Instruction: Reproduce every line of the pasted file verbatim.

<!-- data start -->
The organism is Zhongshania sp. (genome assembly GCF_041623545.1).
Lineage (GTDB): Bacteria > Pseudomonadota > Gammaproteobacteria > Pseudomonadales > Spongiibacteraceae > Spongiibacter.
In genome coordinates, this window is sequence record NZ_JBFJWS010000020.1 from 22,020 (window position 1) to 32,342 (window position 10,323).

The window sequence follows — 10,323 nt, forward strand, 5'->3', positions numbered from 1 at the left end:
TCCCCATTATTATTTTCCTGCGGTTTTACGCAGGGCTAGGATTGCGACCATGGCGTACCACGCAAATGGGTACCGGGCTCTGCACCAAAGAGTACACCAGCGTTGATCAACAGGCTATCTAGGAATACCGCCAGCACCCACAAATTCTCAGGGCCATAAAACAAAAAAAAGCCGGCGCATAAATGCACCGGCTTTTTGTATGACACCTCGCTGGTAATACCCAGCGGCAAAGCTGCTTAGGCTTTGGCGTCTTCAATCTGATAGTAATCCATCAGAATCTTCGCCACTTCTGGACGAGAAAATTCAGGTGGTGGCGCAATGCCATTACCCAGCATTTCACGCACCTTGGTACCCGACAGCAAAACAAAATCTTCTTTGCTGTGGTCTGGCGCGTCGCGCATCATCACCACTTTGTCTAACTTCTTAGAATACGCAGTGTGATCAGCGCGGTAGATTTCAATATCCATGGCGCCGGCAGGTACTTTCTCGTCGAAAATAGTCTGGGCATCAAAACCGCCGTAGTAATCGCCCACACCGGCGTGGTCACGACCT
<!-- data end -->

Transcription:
The organism is Zhongshania sp. (genome assembly GCF_041623545.1).
Lineage (GTDB): Bacteria > Pseudomonadota > Gammaproteobacteria > Pseudomonadales > Spongiibacteraceae > Spongiibacter.
In genome coordinates, this window is sequence record NZ_JBFJWS010000020.1 from 22,020 (window position 1) to 32,342 (window position 10,323).

The window sequence follows — 10,323 nt, forward strand, 5'->3', positions numbered from 1 at the left end:
TCCCCATTATTATTTTCCTGCGGTTTTACGCAGGGCTAGGATTGCGACCATGGCGTACCACGCAAATGGGTACCGGGCTCTGCACCAAAGAGTACACCAGCGTTGATCAACAGGCTATCTAGGAATACCGCCAGCACCCACAAATTCTCAGGGCCATAAAACAAAAAAAAGCCGGCGCATAAATGCACCGGCTTTTTGTATGACACCTCGCTGGTAATACCCAGCGGCAAAGCTGCTTAGGCTTTGGCGTCTTCAATCTGATAGTAATCCATCAGAATCTTCGCCACTTCTGGACGAGAAAATTCAGGTGGTGGCGCAATGCCATTACCCAGCATTTCACGCACCTTGGTACCCGACAGCAAAACAAAATCTTCTTTGCTGTGGTCTGGCGCGTCGCGCATCATCACCACTTTGTCTAACTTCTTAGAATACGCAGTGTGATCAGCGCGGTAGATTTCAATATCCATGGCGCCGGCAGGTACTTTCTCGTCGAAAATAGTCTGGGCATCAAAACCGCCGTAGTAATCGCCCACACCGGCGTGGTCACGACCT